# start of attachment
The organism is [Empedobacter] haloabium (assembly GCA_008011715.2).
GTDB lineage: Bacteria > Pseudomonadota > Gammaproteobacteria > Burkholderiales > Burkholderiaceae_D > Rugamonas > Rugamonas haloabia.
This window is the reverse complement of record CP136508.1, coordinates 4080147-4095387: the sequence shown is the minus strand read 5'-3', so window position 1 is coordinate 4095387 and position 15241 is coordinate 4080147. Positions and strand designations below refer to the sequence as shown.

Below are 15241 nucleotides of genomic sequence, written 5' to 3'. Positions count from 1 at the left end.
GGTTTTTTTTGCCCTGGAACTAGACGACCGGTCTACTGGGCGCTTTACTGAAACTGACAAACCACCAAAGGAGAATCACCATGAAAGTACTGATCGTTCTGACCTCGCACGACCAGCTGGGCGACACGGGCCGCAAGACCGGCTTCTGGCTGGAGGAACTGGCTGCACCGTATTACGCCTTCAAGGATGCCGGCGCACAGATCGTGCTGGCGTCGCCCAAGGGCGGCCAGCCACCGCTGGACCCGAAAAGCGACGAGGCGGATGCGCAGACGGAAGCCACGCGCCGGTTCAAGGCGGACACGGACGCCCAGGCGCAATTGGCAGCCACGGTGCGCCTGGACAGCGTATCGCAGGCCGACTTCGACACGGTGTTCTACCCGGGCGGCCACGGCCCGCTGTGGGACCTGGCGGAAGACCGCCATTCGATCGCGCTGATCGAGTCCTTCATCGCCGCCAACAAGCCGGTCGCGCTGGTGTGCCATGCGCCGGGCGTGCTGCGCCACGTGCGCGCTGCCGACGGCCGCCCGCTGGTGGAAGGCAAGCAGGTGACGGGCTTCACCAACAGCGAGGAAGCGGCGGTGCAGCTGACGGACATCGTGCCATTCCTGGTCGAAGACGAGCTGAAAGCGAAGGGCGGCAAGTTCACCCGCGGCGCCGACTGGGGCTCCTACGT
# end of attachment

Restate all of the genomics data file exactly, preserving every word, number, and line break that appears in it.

The organism is [Empedobacter] haloabium (assembly GCA_008011715.2).
GTDB lineage: Bacteria > Pseudomonadota > Gammaproteobacteria > Burkholderiales > Burkholderiaceae_D > Rugamonas > Rugamonas haloabia.
This window is the reverse complement of record CP136508.1, coordinates 4080147-4095387: the sequence shown is the minus strand read 5'-3', so window position 1 is coordinate 4095387 and position 15241 is coordinate 4080147. Positions and strand designations below refer to the sequence as shown.

Below are 15241 nucleotides of genomic sequence, written 5' to 3'. Positions count from 1 at the left end.
GGTTTTTTTTGCCCTGGAACTAGACGACCGGTCTACTGGGCGCTTTACTGAAACTGACAAACCACCAAAGGAGAATCACCATGAAAGTACTGATCGTTCTGACCTCGCACGACCAGCTGGGCGACACGGGCCGCAAGACCGGCTTCTGGCTGGAGGAACTGGCTGCACCGTATTACGCCTTCAAGGATGCCGGCGCACAGATCGTGCTGGCGTCGCCCAAGGGCGGCCAGCCACCGCTGGACCCGAAAAGCGACGAGGCGGATGCGCAGACGGAAGCCACGCGCCGGTTCAAGGCGGACACGGACGCCCAGGCGCAATTGGCAGCCACGGTGCGCCTGGACAGCGTATCGCAGGCCGACTTCGACACGGTGTTCTACCCGGGCGGCCACGGCCCGCTGTGGGACCTGGCGGAAGACCGCCATTCGATCGCGCTGATCGAGTCCTTCATCGCCGCCAACAAGCCGGTCGCGCTGGTGTGCCATGCGCCGGGCGTGCTGCGCCACGTGCGCGCTGCCGACGGCCGCCCGCTGGTGGAAGGCAAGCAGGTGACGGGCTTCACCAACAGCGAGGAAGCGGCGGTGCAGCTGACGGACATCGTGCCATTCCTGGTCGAAGACGAGCTGAAAGCGAAGGGCGGCAAGTTCACCCGCGGCGCCGACTGGGGCTCCTACGT